noble_pleb

noble_pleb OP wrote (edited )

Would either of our assertions be "right", or is it a matter of two people with incompatible worldviews?

Exactly. That's why we call matters like these a "moral dilemma", a case for either side could be made depending on the subjective views of the maker.

Eugh. Based off of what, exactly? Deontology might be haunted, but at least it's consistent.

Read more about WW2 history or refer to this History Stack-Exchange answer thread. The facts remain that:

  1. Over half a million people were already killed in the "conventional bombing" that happened in the months before the atomic bombs were dropped in Hiroshima and Nagasaki.
  2. The atomic bombs killed approximately 200,000 people.
  3. Japan was not at all willing to surrender, it wanted to continue the war.
  4. Dropping of the atomic bombs ensured that the war came to end, without which the "conventional warfare" would have continued until the Allies/Axis surrendered on their own and nobody knows when that could have been.

So logically, potential lives were definitely saved, at least that's what that thread seems to suggest but I'm open to different viewpoints on this though.

Edit

Regarding the "Civilian" argument, hindsight is twenty twenty. It has been a very recent and modernist approach to make a difference between "soldiers" and "civilians" and somehow concluding that killing the former is more morally justifiable than latter but this view hasn't stood the test of time yet. Also consider that during war times, the difference between civilian and soldier becomes hazy and WW2 was one of those extreme times.

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noble_pleb OP wrote (edited )

The human ability to make systems, policies, and decisions based on something without any reference in the world outside of our imaginations isn't something to lauded.

Its incorrect to say that the decisions aren't based on anything outside of our imaginations, our rational thinking and moral capacity has been evolved through millennia of evolutionary experience after all, it doesn't sit in a vacuum? Every decision you take, the thought process you undergo for all kinds of things happens in the realm of a subconscious mind which is no less than a bio-computer awarded to the human gene by evolution.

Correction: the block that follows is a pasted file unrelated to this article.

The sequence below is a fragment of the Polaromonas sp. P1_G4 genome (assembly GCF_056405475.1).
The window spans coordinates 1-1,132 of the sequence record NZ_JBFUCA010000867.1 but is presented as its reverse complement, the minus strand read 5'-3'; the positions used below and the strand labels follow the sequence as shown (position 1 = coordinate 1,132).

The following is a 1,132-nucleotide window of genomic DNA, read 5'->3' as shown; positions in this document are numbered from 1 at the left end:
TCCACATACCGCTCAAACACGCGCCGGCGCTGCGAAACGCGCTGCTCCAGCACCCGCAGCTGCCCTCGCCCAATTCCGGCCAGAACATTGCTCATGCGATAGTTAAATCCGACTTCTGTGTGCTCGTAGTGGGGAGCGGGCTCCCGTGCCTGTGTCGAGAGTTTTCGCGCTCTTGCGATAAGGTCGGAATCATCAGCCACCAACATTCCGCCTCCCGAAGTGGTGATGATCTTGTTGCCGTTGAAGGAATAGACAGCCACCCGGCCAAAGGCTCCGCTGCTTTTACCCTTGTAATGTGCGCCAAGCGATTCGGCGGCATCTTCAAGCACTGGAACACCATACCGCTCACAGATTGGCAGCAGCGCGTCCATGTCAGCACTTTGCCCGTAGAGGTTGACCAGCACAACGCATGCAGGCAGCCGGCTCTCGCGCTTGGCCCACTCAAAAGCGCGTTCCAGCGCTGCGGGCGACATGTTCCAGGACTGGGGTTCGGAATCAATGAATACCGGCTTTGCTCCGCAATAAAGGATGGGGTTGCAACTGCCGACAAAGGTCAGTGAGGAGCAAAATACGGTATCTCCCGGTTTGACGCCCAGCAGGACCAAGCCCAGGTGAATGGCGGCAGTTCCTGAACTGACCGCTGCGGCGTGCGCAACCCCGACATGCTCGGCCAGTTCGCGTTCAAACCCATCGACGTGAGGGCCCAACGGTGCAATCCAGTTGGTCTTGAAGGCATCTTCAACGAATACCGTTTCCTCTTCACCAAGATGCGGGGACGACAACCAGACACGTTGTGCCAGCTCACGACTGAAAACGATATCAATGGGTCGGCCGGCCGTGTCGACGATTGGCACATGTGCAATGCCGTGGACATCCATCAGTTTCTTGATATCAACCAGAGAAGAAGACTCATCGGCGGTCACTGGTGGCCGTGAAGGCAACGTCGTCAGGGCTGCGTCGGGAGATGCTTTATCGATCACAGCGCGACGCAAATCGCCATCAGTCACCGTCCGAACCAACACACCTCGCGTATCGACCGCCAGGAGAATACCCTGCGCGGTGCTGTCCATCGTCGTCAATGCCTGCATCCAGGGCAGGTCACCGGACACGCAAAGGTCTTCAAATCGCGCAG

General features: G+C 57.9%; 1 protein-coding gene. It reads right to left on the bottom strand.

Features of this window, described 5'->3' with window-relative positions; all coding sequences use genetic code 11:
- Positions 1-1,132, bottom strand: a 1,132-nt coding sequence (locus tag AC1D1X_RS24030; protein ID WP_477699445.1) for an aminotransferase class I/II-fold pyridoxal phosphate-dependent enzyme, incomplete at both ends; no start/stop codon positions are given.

"Right" or "wrong" are such easy concepts to use in an argument for why one should or shouldn't do something that almost every group or person that can be called "evil" has done it to justify their actions. Few people unironically see themselves as "evil".

I agree that many topics are complex and subjective, right and wrong are value judgments in many cases. There are even moral dilemmas where its not easy to decide whether doing a thing is right or not (for example, was it right/wrong to bomb Hiroshima and Nagasaki during WW2 even though it meant that the war ended prematurely and saving potentially lot more lives than it killed?).

But in cases like these (is it right/wrong to kill another sentient being?), I don't think there should be any moral dilemma in answering this question, every human with even basic moral capacity should be able to answer that question as non-affirmative.

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noble_pleb OP wrote (edited )

Unlike other animals? I doubt it, there are many animals with great intelligence and cognitive-emotional capacity on planet Earth

There are but none have the ability to think, cognize and feel about things like pain and suffering in other beings. More importantly, none have the capacity to think rationally and the moral capacity required to decide that killing or harming another sentient being is a wrong thing.

They mostly act on instincts, compelled by hunger they kill other beings. But we do it only to satisfy our taste buds and despite having the moral capacity to know and understand that its a wrong thing, that's the utmost pity.

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noble_pleb OP wrote

That power doesn't imply a free will at all if you were already destined to change certain things in the universe at a certain time. What if the change didn't occur by your own spontaneous or deliberate "choice" but because of the complex web of cause-effect continuum in the cosmos just as it was meant to be?

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